Of the latter, I have to say it’s a real pleasure to see a series use the whole frame and go out of its way to generate emotion, reaction and suspicion by effective use of camera movement, focus and positioning. Of the performances, in addition to Malek, there are standout turns from Carly Chaikin as the perma-nervous Darlene and Portia Doubleday as the tough beneath the outward appearance Angela. Christian Slater is the big name with the eponymous character and he does a decent job. One that makes you realise all over again that he really was a good actor back when his name was above film titles. There are a whole of characters though – angels and demons and everyone in between – the list on wiki runs to about 30 and even the minor roles are surprisingly well realised.
Several years ago, the early days of the internet, there was a Sandra Bullock film that died in part because nobody knew how to film action taking place on computer terminal screens. How we’ve moved on. Cursors blink, code flies by, and the world as we know it might just be about to end. Mr Robot is compelling drama and a brilliant ride. Just don’t expect it to offer you the meaning of life or whatever else some reviewers may have led you to expect.
You know it’s going to be a good evening when, having descended the stairs into the bowels of a building to locate the gents, you open the door not to be met with the foul stench of long-forgotten toilets but by a singer tuning up in readiness for the forthcoming show. Such is one of the pleasures of the Royal Academy of Music Opera Scenes events – nobody is so far into their careers that they have disappeared up their own fundament. In the half-time bar queue conversations were being had between students about who was doing what and only once was the word ‘darling’ uttered. The performances weren’t bad either. That’s the other pleasure of this sort of thing: genuinely talented folk impressing with what they can do.
Relocated to the intimate surroundings of the RADA Studios there was a close to full house crowd to watch ten episodes designed to showcase the range of the performers. I’ll leave it to others to identify technically who was best and who will be wowing the world stage in years to come.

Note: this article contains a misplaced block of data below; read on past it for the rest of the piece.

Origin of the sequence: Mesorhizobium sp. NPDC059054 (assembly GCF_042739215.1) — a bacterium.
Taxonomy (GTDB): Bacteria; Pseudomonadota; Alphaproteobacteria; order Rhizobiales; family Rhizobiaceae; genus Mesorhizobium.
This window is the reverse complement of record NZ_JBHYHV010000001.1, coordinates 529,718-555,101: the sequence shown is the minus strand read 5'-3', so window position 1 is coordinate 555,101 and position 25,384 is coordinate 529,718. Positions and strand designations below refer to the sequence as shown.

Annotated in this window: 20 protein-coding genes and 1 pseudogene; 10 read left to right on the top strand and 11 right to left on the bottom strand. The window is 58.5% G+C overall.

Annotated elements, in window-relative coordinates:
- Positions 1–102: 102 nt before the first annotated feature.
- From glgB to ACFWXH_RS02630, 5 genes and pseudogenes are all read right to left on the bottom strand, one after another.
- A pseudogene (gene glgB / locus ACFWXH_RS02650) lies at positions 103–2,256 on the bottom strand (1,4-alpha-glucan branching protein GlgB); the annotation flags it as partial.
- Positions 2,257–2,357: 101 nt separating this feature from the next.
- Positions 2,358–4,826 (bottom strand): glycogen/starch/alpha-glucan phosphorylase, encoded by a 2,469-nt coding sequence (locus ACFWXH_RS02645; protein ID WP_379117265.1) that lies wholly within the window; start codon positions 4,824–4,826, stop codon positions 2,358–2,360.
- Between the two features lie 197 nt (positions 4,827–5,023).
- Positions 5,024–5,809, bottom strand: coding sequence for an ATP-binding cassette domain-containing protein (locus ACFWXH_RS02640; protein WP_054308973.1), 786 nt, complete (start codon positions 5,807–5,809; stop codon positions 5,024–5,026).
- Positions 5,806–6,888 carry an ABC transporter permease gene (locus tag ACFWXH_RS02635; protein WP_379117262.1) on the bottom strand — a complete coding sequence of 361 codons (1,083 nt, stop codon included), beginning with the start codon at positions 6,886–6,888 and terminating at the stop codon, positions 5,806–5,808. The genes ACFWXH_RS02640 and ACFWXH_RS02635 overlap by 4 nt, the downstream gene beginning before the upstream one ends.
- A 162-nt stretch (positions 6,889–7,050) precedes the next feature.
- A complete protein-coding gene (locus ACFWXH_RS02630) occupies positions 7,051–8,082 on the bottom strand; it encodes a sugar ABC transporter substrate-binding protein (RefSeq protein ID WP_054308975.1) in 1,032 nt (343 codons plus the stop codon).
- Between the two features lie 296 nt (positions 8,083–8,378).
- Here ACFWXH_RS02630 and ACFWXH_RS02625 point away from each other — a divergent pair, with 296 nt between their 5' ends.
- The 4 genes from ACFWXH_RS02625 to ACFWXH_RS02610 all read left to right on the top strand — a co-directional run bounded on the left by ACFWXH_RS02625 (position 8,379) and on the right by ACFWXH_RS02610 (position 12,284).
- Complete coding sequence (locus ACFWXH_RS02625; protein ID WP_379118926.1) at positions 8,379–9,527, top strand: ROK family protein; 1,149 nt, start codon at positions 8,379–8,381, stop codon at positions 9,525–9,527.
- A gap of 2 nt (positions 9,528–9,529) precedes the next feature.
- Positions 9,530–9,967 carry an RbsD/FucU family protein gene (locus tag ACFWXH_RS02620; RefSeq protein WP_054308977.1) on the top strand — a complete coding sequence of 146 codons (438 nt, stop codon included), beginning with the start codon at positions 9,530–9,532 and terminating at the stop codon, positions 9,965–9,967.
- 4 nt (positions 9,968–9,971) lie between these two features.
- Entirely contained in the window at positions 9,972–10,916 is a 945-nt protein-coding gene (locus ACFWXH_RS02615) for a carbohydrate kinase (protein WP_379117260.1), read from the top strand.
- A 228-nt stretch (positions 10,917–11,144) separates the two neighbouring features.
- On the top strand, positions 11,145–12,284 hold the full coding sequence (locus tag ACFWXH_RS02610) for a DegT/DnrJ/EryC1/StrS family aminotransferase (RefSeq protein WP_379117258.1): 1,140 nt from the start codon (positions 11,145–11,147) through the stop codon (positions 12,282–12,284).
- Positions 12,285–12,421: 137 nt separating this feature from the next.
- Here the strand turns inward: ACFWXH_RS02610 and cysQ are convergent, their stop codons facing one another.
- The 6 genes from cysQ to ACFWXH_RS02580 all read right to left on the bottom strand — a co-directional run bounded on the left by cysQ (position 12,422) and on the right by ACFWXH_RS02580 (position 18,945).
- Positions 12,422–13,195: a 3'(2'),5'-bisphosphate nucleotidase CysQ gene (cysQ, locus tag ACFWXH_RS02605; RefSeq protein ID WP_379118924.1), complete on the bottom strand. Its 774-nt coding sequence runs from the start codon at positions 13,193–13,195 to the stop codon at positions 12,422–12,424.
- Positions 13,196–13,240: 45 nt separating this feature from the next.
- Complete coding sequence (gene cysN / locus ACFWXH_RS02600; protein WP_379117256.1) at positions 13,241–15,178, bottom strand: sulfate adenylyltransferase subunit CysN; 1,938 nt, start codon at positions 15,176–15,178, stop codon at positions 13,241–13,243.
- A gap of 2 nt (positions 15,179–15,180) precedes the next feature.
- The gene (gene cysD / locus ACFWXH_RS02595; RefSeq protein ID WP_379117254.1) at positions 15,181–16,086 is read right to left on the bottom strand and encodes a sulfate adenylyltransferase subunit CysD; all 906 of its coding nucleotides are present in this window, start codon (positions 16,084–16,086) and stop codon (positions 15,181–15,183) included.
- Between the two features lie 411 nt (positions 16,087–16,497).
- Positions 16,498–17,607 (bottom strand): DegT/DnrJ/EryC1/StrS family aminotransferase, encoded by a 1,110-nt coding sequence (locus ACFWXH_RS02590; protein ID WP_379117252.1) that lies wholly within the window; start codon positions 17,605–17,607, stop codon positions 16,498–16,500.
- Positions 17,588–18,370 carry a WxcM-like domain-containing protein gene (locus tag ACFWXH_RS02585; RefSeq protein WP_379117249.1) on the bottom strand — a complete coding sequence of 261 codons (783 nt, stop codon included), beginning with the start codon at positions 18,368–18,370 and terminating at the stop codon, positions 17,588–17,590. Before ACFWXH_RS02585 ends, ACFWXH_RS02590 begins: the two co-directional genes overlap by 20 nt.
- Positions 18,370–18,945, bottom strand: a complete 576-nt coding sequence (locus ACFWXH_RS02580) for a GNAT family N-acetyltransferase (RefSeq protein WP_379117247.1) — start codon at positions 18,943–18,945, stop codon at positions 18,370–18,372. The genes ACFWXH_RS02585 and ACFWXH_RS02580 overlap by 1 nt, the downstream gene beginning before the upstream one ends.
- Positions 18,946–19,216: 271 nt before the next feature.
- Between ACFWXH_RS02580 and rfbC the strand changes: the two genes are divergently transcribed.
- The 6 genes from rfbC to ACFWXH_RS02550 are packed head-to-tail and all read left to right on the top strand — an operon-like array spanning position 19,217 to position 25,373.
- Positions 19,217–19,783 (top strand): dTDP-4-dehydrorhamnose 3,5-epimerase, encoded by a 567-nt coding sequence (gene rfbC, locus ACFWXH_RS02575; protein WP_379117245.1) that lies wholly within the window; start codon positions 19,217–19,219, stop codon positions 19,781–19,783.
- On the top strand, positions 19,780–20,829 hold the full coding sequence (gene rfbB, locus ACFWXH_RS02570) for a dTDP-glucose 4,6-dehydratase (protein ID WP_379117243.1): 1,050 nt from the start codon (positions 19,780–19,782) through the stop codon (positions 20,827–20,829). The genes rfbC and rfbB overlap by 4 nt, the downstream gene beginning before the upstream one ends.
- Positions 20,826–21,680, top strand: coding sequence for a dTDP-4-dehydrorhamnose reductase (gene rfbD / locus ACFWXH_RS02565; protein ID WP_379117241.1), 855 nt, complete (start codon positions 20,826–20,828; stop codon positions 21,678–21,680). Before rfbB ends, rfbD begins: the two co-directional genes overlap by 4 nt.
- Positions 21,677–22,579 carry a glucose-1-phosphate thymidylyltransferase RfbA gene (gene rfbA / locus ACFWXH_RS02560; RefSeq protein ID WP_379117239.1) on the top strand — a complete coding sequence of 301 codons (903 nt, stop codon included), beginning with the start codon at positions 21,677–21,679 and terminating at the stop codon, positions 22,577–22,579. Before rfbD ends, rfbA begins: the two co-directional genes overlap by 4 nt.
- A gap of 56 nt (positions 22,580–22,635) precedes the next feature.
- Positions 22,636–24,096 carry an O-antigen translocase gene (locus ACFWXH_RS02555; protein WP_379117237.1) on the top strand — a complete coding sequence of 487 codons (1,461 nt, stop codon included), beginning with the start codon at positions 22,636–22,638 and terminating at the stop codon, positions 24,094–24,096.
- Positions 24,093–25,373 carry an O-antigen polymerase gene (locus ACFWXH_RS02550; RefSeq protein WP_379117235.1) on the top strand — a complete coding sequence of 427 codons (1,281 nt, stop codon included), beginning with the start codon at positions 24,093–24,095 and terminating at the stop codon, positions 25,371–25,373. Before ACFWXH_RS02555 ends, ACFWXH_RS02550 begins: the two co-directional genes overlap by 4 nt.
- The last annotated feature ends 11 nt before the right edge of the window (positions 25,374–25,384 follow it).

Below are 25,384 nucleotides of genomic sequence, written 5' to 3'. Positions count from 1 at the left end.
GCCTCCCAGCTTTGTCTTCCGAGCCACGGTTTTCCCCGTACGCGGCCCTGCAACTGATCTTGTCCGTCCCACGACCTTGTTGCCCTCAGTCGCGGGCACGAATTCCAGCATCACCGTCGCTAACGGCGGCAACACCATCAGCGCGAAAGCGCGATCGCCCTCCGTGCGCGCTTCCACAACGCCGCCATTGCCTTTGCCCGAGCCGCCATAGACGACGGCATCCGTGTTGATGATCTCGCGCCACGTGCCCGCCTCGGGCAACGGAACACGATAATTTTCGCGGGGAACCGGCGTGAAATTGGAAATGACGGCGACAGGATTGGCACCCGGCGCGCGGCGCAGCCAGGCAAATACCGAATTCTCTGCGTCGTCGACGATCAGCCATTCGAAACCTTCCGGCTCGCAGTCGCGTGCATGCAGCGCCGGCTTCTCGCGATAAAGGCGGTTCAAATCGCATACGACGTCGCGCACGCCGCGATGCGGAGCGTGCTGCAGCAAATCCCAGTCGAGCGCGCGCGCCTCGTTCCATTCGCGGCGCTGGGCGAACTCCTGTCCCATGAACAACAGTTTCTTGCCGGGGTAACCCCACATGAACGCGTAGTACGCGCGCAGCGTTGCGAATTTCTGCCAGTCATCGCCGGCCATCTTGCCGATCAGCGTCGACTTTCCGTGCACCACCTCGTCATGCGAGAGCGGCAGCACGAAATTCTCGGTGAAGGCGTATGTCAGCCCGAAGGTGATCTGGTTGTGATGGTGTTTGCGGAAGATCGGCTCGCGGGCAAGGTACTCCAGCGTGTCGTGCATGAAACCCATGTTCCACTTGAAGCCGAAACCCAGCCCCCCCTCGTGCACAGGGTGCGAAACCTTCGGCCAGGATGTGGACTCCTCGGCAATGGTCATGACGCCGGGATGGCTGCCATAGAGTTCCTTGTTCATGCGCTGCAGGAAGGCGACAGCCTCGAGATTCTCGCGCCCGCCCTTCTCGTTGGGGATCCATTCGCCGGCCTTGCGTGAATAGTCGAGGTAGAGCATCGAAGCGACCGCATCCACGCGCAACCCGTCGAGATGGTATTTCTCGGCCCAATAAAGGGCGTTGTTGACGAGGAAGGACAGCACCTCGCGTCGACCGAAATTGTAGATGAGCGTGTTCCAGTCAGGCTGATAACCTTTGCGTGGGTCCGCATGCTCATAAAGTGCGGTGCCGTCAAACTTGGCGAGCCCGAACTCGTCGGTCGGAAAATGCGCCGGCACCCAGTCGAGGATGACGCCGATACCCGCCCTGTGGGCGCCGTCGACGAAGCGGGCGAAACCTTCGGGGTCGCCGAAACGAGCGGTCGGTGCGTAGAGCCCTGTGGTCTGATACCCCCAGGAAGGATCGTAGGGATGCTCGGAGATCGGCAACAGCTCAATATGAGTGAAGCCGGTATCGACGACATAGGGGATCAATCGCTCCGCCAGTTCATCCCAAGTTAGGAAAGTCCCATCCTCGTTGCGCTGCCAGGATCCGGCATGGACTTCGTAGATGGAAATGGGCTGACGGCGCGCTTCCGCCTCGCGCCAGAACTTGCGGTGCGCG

We had ten scenes with the staging set primarily for Nixon in China, which opened proceedings, and from which motifs and ideas recurred. My amateur eye and ear were impressed by Emily Garland as Manon and by Alex Otterburn’s booming baritone interruptions; I liked the interplay between Alys Roberts and Emma Stannard in their scene from The Cunning Little Vixen; John Porter sang ‘la dona e mobile’ beautifully; everyone involved made Les Troyens magnificent. I’ll stop picking names out now. It was all good.
The travels of the opera company – albeit within the environs of Zone 1 – continue now as their next ‘home’ will be in the cavernous Ambika P3 for Rimsky-Korsakov’s May Night before a spot of Monteverdi in Shoreditch. After the quality of this evening, both look very tempting indeed.
Saul Leiter moved to New York City in 1946 and began taking photographs. They appear simple. People and objects often in everday settings. Often framed by the blur of movement or out of focus signs. Landmarks and neon lights are glimpsed but rarely do they take centre stage. Now, three years after his death, The Photographers’ Gallery has a floor dedicated to his work with a focus on his colour photography.
In using colour for ‘documentary’ photography Leiter was a man out of time, ahead of the movements that would come later. This exhibition has a balance of black and white and colour work but it’s clear that he landmark pieces are those shot in the distinctive colours of film from the time. It’s not just the nostalgic quality. Leiter had an eye for finding the poetic, the worthwhile, in moments in which nothing was actually happening. These aren’t shots crying out for meaning beyond “look at this image” and what builds up is a portrait of people collectively going about their business. The kind of people we are surrounded by and so don’t notice. Leiter makes us notice.